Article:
Half a croissant, on a plate, with a sign in front of it saying '50c'
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The Mirror I Mist

looking glass to look at
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While chopping up CD’s (with branch-cutting shears) for a mosaic, I inadvertently split one into a thinner mirrored surface. I noticed that I was still alive by the misty condensation that spread across its surface from my breath, but also how the mist cleared as it evaporated, not just from the edges but from where a warm fingertip pressed on the plastic from behind. In fact with less exhaling, the opaque mist didn’t even appear on the warmer spot, and I immediately applied this discovery to a hafbakery idea as we are wont to do.

By taking a thin metal or plastic surface with a mirrored or non-reflective backing and covering its back with a matrix of tiny elements that can quickly change temperature a few degrees, one could create a display for moving pictures. At the bottom would be a wide blower of moist air - visible steam would not be necessary.

Computer control of the temperature spots could result in dreamy depictions of winter landscapes, ghosts and goblins or changing cloud formations, or hands-on viewer interaction could create fleeting finger paintings – surely more exciting than CD mosaics.

FarmerJohn, Jun 16 2004

Liquid crystal sheet http://www.edmundop....cfm?productID=1642
Bad for winter landscapes, but makes many colors. [kbecker]

cj finn's link http://www.clearmirror.com
bathroom mirror defogger heats entire mirror [kbecker, Oct 04 2004, last modified Oct 21 2004]

cj finn's link http://www.clearmirror.com
bathroom mirror defogger heats entire mirror [FarmerJohn, Oct 04 2004, last modified Oct 05 2004]

[link]






       Breathtaking brilliance.+
cromagnon, Jun 16 2004
  

       genius! *rapidly taps fore head with index finger*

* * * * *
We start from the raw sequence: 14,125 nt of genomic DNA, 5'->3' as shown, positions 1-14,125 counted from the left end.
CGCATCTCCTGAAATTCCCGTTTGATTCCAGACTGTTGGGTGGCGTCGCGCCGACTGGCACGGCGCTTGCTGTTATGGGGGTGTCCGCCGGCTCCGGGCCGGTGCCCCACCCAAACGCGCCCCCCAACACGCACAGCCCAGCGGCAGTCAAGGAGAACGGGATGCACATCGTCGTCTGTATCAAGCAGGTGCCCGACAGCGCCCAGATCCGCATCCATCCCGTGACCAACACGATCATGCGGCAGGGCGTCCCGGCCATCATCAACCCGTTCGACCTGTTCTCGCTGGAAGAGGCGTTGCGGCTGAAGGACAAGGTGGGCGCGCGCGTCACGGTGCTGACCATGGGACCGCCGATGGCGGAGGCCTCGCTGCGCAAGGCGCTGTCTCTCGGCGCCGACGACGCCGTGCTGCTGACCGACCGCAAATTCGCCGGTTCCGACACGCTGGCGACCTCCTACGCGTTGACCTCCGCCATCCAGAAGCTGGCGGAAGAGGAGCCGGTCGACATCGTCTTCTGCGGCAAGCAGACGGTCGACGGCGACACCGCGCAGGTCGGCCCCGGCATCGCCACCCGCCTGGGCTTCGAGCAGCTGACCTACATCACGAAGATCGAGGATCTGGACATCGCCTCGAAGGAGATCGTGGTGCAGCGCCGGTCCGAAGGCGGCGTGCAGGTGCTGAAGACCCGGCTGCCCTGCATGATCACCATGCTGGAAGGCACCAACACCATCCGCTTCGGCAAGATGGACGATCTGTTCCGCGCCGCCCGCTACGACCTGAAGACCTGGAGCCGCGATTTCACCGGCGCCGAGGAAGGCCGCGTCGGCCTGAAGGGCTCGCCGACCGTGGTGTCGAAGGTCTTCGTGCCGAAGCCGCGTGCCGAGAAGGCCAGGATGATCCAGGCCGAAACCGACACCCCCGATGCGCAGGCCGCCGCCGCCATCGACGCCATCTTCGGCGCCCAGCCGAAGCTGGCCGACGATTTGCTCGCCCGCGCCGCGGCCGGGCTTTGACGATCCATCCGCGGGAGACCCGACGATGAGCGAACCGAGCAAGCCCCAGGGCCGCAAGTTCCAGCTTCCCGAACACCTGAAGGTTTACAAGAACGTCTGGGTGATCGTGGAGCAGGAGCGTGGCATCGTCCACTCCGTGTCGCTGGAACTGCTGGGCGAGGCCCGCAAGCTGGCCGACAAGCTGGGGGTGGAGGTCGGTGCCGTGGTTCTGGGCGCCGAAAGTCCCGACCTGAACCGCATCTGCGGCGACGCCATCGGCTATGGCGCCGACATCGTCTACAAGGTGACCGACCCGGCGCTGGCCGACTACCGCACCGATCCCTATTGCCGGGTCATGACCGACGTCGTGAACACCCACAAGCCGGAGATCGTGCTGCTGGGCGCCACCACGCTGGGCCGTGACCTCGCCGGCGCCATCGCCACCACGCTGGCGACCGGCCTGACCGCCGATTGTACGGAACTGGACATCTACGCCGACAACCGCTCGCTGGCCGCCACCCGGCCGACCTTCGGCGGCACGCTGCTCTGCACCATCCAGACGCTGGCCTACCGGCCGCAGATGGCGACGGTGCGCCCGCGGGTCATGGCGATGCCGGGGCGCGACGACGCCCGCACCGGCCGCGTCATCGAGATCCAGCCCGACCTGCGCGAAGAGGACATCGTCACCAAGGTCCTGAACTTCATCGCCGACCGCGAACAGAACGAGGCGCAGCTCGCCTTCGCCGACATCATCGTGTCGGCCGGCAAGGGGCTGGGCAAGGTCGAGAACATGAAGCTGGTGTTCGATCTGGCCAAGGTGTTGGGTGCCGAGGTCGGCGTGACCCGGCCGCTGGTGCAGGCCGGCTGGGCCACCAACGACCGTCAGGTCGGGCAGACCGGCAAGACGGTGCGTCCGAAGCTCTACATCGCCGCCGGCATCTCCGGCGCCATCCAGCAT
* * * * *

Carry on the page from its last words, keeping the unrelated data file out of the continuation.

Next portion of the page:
etherman, Jun 16 2004
  

       I seem to recall a sci fantasy story where an image formed in the mist of a breath on a mirror - I guess the witch or wizard in question was using one of your devices. Croissant!   

       But given that breath mist will also form on cold windows, and modern liquid crystal technology allows for transparent circuits, how about doing this with windows too?
DrCurry, Jun 16 2004
  

       You're not really a farmer, are you?
lemon tetra, Jun 16 2004
  

       Nix.
FarmerJohn, Jun 16 2004
  

       I like it. [+].
Apache, Jun 16 2004
  

       Could it work so that my face was mirrored, surrounded by constantly changing hair, eyebrows, beards etc? I'd like that.
  

       Misty mirror on the wall, who's the smartest of them all? Why.... it's that Farmer John, of course.
Fishrat, Jun 17 2004
  

       Absolutely mistical.
I don't understand the two negatives.
  

       What sort of elements were you thinking of? Peltier would be easiest because they could cool as well, but little heaters would be cheaper. You would need to cool the entire surface slightly if the elements could only heat, otherwise it would quickly be too warm to work. Here is an idea, air is pulled across the back of the mirror which is covered in moist wicking, and blown onto the front surface, this cools the back, and provides moist air in one shot. Then cheap little constantan wires can be used to heat the spots where the vapor shouldn't condense. The whole thing can run off one 12V halogen transformer and a little radial fan. A little 7805 provides power for a microcontroller that generates the images. You may have to make a python script that changes all of the instances of little in this annotation to "big" if you want to make a larger version.